Creating and Conducting Online Surveys

Creating and Conducting Online Surveys
February 25, 2016 Joe Vernon

After working on a few website projects or developing marketing campaigns you start to notice a common phase at the beginning of each campaign/project, research and strategy. This phase will also be required when planning a survey for your website.

Before starting your survey, spend some time up front to develop a plan. This will help ensure that the survey launches without a hitch saving time and money later.

Steps You Should Follow for Conducting A Survey

Determine the Goal

The first step should also be determining the goal of the survey. This will help your team:

  • understand what you are doing and why
  • determine how you will ask your questions
  • plan for the appropriate number of responses (sample size)
  • identify how to interpret the results from your survey
  • select a launch date and duration

Additionally, this knowing the goal might highlight that a survey isn’t the best way to collect this data, perhaps going with a focus group or other qualitative methods.

The quality of feedback will ultimately determine the success of the survey, but you can also measure this campaign by tracking the number of views and conversions. For example, if this survey appeared on your website and each question was on its own page, you can track how many people saw the first question or the last and where users were dropping off.

Identify Your Audience

If the survey is going to live on your website you most likely will want to collect responses from  whoever visits the site. However, knowing who your audience will help with how the survey is designed and distributed. Additionally, knowing your audience may determine that the survey needs to be emailed out or promoted through social media.

Brainstorm Your Questions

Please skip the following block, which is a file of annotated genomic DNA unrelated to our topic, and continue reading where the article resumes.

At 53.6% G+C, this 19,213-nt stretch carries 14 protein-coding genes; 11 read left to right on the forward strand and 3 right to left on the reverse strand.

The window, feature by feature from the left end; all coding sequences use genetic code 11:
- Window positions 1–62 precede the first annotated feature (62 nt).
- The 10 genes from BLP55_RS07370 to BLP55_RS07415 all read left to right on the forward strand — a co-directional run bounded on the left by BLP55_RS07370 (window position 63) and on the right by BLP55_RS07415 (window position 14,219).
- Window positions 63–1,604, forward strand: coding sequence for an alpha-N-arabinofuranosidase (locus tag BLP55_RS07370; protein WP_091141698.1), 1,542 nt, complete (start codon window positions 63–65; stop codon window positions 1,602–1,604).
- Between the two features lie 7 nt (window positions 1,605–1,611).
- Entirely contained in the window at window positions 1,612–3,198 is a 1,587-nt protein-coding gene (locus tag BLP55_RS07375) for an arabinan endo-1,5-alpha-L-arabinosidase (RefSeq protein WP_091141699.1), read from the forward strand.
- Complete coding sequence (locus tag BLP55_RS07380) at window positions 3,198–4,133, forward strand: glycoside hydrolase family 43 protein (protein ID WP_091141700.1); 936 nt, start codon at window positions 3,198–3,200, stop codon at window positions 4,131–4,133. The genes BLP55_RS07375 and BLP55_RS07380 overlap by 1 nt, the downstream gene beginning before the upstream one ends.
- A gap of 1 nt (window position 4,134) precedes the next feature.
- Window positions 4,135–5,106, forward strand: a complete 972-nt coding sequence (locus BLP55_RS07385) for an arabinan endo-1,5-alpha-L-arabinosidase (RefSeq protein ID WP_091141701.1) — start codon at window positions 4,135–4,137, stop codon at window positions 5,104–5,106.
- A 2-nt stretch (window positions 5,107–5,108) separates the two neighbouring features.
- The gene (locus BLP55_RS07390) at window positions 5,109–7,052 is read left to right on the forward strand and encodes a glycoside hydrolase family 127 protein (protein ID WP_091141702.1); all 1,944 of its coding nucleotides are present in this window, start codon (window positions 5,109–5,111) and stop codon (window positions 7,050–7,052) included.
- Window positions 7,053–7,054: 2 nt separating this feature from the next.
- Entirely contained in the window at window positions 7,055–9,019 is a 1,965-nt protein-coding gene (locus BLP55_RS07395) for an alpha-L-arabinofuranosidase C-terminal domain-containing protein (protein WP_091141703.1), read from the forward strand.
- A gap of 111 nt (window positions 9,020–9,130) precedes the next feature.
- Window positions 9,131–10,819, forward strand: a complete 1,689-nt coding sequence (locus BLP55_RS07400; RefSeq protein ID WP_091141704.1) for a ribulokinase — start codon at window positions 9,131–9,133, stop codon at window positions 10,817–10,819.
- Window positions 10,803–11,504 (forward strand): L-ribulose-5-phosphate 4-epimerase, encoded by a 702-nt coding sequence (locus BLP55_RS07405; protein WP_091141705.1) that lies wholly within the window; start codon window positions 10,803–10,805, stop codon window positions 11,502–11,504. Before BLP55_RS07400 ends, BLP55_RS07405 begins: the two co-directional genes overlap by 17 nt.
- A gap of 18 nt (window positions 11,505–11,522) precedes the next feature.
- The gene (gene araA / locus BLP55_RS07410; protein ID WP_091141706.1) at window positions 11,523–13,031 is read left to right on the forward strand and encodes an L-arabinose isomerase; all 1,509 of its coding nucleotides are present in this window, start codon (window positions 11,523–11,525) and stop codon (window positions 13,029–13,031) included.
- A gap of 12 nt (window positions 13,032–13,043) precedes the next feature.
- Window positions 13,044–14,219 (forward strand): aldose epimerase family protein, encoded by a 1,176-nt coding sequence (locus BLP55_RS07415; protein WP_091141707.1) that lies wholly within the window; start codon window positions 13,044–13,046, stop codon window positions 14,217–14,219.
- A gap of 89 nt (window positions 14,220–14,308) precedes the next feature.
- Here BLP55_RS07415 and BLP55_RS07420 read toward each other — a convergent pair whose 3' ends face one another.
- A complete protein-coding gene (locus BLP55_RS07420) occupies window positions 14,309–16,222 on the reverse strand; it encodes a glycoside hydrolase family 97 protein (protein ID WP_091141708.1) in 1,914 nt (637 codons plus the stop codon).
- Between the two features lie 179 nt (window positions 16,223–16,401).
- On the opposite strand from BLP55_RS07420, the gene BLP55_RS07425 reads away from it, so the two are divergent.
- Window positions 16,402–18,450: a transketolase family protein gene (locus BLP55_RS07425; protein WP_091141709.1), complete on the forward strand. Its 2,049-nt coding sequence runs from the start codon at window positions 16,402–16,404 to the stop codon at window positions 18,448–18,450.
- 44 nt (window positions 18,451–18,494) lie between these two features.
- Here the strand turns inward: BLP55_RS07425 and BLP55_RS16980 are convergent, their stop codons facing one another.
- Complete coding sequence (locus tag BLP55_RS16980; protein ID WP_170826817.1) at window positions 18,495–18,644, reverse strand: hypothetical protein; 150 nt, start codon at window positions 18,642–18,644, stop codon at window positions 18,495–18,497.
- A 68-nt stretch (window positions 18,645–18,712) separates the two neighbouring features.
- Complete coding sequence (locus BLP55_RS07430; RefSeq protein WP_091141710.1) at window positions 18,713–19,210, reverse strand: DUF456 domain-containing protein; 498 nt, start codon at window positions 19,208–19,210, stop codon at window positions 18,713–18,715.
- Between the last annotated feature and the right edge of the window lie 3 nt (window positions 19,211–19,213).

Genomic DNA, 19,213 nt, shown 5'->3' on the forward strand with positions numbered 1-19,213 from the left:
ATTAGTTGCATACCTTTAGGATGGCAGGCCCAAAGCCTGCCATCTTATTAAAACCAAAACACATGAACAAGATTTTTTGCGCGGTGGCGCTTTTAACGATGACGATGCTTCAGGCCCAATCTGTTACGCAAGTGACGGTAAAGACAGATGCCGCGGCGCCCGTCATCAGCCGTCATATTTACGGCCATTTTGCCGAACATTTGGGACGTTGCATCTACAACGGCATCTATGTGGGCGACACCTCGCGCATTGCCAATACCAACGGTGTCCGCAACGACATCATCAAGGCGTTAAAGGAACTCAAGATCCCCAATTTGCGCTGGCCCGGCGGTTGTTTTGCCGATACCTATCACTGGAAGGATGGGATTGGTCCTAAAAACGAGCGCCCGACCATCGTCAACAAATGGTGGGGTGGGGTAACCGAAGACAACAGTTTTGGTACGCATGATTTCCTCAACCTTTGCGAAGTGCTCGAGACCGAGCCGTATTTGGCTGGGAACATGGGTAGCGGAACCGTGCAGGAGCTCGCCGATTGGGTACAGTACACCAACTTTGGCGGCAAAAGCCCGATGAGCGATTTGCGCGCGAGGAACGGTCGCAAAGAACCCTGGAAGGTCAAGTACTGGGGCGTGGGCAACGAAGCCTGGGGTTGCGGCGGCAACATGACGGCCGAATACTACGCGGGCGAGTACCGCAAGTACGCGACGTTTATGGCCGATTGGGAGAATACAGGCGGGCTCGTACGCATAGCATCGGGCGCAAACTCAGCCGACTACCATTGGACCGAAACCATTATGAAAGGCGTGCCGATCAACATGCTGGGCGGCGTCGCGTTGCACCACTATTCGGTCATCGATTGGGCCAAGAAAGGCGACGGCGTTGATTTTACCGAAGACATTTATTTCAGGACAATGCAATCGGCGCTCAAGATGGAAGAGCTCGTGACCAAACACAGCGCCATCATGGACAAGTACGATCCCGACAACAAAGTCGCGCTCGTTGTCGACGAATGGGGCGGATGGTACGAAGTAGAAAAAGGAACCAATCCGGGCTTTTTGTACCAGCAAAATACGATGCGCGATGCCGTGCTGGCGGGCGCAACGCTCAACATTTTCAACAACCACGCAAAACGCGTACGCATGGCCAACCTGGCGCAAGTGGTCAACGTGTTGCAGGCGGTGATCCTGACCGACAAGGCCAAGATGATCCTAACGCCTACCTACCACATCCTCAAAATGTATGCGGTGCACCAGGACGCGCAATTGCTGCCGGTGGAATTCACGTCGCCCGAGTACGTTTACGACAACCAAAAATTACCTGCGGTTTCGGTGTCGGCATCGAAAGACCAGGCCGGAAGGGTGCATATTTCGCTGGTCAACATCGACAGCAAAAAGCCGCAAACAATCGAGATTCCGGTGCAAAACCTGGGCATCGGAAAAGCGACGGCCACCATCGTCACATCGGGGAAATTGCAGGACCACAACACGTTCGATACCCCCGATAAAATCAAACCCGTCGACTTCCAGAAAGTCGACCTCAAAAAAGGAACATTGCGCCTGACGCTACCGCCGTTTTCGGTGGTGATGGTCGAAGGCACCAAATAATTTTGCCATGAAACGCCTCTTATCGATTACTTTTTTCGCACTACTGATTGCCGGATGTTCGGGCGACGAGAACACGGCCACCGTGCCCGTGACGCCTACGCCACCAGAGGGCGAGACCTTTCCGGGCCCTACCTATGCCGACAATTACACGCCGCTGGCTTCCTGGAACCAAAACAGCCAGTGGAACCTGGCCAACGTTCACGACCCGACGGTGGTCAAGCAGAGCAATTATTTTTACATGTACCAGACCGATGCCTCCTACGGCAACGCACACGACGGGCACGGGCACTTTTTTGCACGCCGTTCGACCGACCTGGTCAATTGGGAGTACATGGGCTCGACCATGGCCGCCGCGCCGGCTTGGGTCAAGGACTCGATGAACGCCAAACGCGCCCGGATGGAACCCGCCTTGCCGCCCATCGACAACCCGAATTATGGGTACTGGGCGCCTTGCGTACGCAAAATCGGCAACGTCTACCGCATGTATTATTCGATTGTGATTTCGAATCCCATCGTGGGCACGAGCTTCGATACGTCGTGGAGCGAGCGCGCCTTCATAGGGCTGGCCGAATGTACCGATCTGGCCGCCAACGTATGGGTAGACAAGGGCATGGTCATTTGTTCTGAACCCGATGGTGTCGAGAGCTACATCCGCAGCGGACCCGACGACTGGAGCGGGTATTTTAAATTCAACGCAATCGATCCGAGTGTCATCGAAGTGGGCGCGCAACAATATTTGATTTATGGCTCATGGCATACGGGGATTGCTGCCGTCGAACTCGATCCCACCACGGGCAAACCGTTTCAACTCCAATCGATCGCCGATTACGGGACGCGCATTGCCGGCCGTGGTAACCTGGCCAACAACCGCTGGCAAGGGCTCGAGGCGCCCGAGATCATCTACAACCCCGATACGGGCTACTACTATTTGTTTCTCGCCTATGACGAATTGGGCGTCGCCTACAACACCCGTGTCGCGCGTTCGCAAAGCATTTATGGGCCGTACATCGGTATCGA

After knowing what the goal is and who you are targeting, brainstorm a list of questions with your team. Start this brainstorm session off by asking your team what type of questions are best suited for the goal. Do they need to be open-ended text questions, multiple choice, rank order, etc? After this is figured out, start brainstorming a list of questions.

On the brainstorm list, assign a value to each question and rank them with the most important questions first. Double check that each of the most important questions are in alignment with your goal and your target audience. If they don’t, remove them from the list. Ask yourself how difficult the questions are. If they are too difficult for you, they will most likely be too difficult for your audience.

Now that each question has been ranked, double-checked with the goal, write the final questions making sure they are clear and concise.

Test the Survey

With the final list of questions, test your survey. In this phase you should be looking to see if the survey needs to be broken up into multiple screens, if the questions need to be rearranged, or if the survey is too long.

Surveys should take less than 5 minutes and a user should be able to answer 3-4 questions per minute. That leaves you with only 15 questions to ask within the 5 minute window.

After testing the survey with yourself, send it out to 20 or more people and have them test it and provide detailed feedback on any of their concerns with the survey. Once this feedback is collect, revise your questions as needed.

Launch the Survey

Now that you’ve brainstormed, edited, revised, and tested your survey, send it out to all of your respondents. Monitor the results while the survey is running to identify any anomalies, though there shouldn’t be with the amount of preparation you’ve put into this. Once the appropriate amount of feedback is collected, review the results and put a list of action items together to start planning your next campaign.